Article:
October 19, 2018

Passover: Next year, in Nairobi

Angelenos looking to pair seder with safari need look no farther than Nairobi, Kenya, where they can visit the historic Nairobi Hebrew Congregation.

Marked by stained-glass windows, flower-filled gardens and a community comprising Israeli and European expatriates — as well as African Jews by Choice and travelers passing through in the hope of infusing their exotic journeys into the African continent with a little Judaism — the congregation is happy to host anybody visiting during the holiday.

“We do a traditional seder night and services in shul,” Ashley Myers, president of Nairobi Hebrew Congregation and a British native who initially arrived in Kenya to manage a beach hotel in Mombasa, wrote in an email. “Nonmembers and visitors are welcome to join and often do.”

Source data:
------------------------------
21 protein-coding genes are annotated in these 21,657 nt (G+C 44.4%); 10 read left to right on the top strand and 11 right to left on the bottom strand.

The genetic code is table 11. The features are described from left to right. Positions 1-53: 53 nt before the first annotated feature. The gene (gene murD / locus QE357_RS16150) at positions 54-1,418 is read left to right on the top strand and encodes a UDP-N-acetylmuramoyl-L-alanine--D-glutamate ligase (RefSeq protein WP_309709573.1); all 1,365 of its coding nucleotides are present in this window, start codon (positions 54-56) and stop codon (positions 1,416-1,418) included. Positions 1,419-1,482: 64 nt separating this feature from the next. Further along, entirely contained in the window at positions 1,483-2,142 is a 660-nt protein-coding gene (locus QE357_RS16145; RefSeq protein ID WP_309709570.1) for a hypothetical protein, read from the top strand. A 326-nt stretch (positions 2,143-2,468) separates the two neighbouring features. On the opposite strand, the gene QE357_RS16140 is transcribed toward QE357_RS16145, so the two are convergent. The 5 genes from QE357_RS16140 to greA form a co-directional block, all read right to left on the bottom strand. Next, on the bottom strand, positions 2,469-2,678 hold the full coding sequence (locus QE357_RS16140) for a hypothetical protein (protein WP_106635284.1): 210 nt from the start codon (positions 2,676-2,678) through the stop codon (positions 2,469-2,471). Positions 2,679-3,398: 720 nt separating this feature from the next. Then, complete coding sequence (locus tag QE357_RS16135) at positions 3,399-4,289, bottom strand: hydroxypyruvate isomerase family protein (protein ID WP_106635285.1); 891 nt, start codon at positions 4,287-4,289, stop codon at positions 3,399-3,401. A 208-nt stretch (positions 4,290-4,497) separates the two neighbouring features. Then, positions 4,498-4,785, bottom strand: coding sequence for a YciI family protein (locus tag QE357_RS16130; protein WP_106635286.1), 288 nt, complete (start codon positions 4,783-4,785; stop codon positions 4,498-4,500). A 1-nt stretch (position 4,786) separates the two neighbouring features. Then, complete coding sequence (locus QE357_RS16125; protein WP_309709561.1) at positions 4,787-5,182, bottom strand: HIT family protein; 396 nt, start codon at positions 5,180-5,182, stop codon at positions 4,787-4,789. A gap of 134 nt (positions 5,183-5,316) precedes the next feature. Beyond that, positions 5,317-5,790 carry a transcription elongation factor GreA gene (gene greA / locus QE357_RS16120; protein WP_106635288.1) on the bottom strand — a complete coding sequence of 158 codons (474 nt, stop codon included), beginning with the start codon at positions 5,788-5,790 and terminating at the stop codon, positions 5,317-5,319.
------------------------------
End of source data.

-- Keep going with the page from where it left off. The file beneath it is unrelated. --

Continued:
Services in Nairobi Hebrew Congregation are traditional, with the men and women seated separately inside the large sanctuary. The seder is held in a social hall adjacent to the sanctuary and will be led by Rabbi Avromy Super, who belongs to the Chabad-Lubavitch movement and arrived from Australia with his wife, Sternie, just before Passover last year. 

The local Jewish community is more than 100 years old. According to the book “Glimpses of the Jews of Kenya,” which is available for purchase at the synagogue — book sales raise funds for the congregation — Jews have lived in Kenya since 1899. Although Jews have made important contributions to the country in the fields of business, agriculture and more, the population of Nairobi Hebrew Congregation has never exceeded more than 180 members, according to the book. Today, 80 percent of the religious community is made up of Israeli expatriates who are pursuing agriculture, construction and security interests in Kenya, among other ventures.

“It’s a changing community, it’s different than it was in the past,” said Gilad Millo, an Israeli musician living in Nairobi. He also is former deputy head of mission at the Israeli embassy in Kenya and a former diplomat with the Consulate General of Israel in Los Angeles.